TITLE: Ushabti for Neferronpet
CULTURE: Ancient Egypt
PERIOD: New Kingdom, Dynasty XIX, Reign of Ramesses II, 1279 - 1213 B.C.
DIMENSIONS: Height 14 cm.
PRICE: 4,400 Euros.
PROVENANCE: Private collection of Dr. L. Benguerel Godó, Barcelona, acquired in London in the 1960s.
This ushabti figurine is depicted as a labourer, as he is holding two hoes to cultivate the fields of Osiris in the afterlife. He is wearing a tripartite wig. Only his hands protrude from his mummyform shroud which covers all the body. These are crossed on his chest and are holding the agricultural implements already mentioned.
The body is inscribed with a vertical column of hieroglyphs. This reads: “Glorified be the Osiris, Sem-Priest, Neferronpet, justified”.
Neferronpet was a tjaty, the highest functionary in the court of the pharaoh, equivalent to the post of vizier, in the court of Ramesses II. He occupied this post in the administration and the government in Upper Egypt from the year 57 of Ramesses II. He was also the Sem-Priest of Ptah, a post that was appointed by the pharaoh, and whose function was to represent him in sacred rites and lead the clergy of Memphis.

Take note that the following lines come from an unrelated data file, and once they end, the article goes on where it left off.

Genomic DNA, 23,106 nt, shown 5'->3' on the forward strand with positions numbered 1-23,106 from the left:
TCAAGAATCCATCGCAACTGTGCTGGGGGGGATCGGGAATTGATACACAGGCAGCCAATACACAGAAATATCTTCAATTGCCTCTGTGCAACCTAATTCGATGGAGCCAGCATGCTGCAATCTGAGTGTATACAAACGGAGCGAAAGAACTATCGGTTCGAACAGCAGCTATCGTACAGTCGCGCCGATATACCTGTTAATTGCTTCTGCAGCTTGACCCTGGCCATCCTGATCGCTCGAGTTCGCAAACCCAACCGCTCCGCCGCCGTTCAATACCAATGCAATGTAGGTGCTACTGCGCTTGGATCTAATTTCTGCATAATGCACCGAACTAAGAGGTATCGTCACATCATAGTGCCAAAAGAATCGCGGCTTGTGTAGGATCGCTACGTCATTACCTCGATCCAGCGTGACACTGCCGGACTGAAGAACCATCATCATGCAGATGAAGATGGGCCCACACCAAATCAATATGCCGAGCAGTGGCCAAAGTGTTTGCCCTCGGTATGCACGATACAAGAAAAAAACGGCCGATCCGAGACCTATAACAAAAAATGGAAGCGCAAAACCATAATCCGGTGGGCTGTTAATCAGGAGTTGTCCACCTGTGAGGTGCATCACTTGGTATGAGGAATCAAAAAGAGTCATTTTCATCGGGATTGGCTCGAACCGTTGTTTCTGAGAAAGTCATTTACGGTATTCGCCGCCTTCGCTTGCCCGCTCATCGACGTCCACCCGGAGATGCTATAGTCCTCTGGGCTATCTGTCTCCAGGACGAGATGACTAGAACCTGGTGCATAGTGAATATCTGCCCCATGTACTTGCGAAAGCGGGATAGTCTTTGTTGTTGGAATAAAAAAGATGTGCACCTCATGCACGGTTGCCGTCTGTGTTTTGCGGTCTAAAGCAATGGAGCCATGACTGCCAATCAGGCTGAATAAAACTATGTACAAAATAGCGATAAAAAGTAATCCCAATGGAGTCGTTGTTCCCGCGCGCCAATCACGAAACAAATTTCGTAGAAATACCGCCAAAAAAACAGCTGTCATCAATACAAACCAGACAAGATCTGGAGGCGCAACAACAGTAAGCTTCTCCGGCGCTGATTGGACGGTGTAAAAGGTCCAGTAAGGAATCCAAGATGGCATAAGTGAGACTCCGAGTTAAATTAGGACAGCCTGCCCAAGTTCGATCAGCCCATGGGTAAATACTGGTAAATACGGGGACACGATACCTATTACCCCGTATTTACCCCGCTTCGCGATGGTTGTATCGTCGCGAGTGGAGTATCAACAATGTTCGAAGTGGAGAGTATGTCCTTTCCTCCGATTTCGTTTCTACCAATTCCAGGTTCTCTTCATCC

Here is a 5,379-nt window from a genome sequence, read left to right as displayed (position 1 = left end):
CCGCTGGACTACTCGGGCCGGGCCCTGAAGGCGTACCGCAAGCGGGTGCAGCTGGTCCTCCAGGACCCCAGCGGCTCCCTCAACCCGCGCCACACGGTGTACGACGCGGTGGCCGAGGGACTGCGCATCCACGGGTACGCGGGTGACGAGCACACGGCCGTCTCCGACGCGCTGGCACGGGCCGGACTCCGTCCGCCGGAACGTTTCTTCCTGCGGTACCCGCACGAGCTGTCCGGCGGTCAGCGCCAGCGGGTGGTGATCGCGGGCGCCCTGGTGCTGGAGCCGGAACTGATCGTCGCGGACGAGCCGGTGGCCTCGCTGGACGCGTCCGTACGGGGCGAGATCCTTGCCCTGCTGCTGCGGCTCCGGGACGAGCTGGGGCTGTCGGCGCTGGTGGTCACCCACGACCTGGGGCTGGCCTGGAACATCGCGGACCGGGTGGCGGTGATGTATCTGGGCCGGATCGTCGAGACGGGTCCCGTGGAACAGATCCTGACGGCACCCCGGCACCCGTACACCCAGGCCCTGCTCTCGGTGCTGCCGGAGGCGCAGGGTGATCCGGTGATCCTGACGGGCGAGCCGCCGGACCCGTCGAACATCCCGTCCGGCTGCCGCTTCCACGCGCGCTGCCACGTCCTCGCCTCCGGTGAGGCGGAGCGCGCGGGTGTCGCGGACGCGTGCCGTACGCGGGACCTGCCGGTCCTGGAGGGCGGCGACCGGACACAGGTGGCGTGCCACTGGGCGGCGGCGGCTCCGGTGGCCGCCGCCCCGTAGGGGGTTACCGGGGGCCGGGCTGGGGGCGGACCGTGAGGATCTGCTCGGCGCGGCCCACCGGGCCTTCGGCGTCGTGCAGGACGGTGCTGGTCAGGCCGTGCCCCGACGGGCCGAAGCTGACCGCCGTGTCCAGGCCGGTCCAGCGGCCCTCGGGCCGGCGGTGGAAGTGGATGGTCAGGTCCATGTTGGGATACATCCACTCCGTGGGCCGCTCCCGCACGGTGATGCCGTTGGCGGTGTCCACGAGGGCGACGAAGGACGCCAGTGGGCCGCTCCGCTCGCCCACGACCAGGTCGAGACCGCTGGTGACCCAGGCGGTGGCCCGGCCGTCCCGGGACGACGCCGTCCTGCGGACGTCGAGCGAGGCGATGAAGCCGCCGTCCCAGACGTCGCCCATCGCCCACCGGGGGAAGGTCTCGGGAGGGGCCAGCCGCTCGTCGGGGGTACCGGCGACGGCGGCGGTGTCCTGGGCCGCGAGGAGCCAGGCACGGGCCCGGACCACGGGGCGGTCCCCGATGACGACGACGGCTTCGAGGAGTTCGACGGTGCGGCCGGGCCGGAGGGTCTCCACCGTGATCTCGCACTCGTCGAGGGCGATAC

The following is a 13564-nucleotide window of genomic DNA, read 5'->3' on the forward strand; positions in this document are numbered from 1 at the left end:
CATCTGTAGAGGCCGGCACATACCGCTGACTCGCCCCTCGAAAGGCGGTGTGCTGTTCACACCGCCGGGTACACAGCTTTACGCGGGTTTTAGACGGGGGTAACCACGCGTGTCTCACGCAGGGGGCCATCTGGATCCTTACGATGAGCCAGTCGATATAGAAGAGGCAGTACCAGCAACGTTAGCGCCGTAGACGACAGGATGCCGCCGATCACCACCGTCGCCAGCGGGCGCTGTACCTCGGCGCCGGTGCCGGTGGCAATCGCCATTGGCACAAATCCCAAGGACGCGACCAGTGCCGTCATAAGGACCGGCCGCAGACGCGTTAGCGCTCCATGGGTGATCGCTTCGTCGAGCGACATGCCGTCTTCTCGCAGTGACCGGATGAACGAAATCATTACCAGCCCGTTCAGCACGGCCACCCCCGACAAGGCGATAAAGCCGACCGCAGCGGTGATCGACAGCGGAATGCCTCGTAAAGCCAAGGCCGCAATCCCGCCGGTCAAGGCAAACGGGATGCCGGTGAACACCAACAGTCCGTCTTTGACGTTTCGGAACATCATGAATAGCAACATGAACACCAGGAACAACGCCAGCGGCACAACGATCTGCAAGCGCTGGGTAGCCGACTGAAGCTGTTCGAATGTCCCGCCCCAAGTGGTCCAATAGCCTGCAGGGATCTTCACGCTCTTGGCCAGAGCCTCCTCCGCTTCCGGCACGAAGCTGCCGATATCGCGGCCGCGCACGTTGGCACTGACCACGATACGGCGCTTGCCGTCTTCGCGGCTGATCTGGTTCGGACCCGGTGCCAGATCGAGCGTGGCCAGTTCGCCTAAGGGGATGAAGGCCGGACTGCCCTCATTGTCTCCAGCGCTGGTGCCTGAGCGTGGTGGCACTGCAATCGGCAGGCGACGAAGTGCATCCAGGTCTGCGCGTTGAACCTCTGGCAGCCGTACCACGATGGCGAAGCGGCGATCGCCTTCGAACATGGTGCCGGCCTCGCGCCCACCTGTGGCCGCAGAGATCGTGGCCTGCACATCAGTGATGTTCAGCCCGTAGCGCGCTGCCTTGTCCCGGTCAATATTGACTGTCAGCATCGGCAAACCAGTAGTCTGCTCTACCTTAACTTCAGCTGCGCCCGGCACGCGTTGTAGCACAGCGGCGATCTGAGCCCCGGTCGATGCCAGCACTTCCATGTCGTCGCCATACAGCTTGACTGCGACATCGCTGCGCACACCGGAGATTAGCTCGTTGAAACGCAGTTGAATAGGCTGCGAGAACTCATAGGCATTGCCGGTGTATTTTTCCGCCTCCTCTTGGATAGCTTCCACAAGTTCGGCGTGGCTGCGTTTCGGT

He was a member of a noble family in Memphis. The names of his parents are known from his Memphis grave cornerstone, which is now conserved in the City Museum of Liverpool. He was the son of a judge of the same name and of Dame Kafri. He married a woman called Tapypu with whom he ahd six children: two sons, Bakenptah and Inuhayet, and four daughters, Taweretkha’ti, Reset, Henutmeter y Nehet.
According to the studies of Charles Maystre, Neferronpot belonged to the clergy of the god Ptah, and occupied posts of responsibility such as that of Father-Divine and Prophet of Ptah, before being named High Priest of Ptah by Ramesses after the death of the price Khaemweset in the year 55.
In the year 57 Nefferonpet took over the post of vizier and continued in this for the rest of the reign of Ramesses II. As such, he was in charge of the final details of the royal tomb (KV7) and directed the work carried out at Thebes and its environs. He was also in charge of announcing the tenth and eleventh Heb Sed of the king, as is documented by engravings in various monuments.
He was also named “Director of all the gods of Upper and Lower Egypt” by Ramesses II, and so was the head of all the clergy of the country. In this post he organised a great festival in Karnak, in honour of Amun-Ra. The combination of high administrative posts and ones in the clergy made him one of the most powerful persons at the end of the reign.
It is possible that he left the post of vizier in the reign of Merneptah, but it seems that he kept that of Sem-Priest in Memphis, continuing his position as Head of Works and Master of Artisans. His ended his career and probably his life in Memphis. Returning to the family roots he decided to build his tomb in the necropolis of the ancient capital.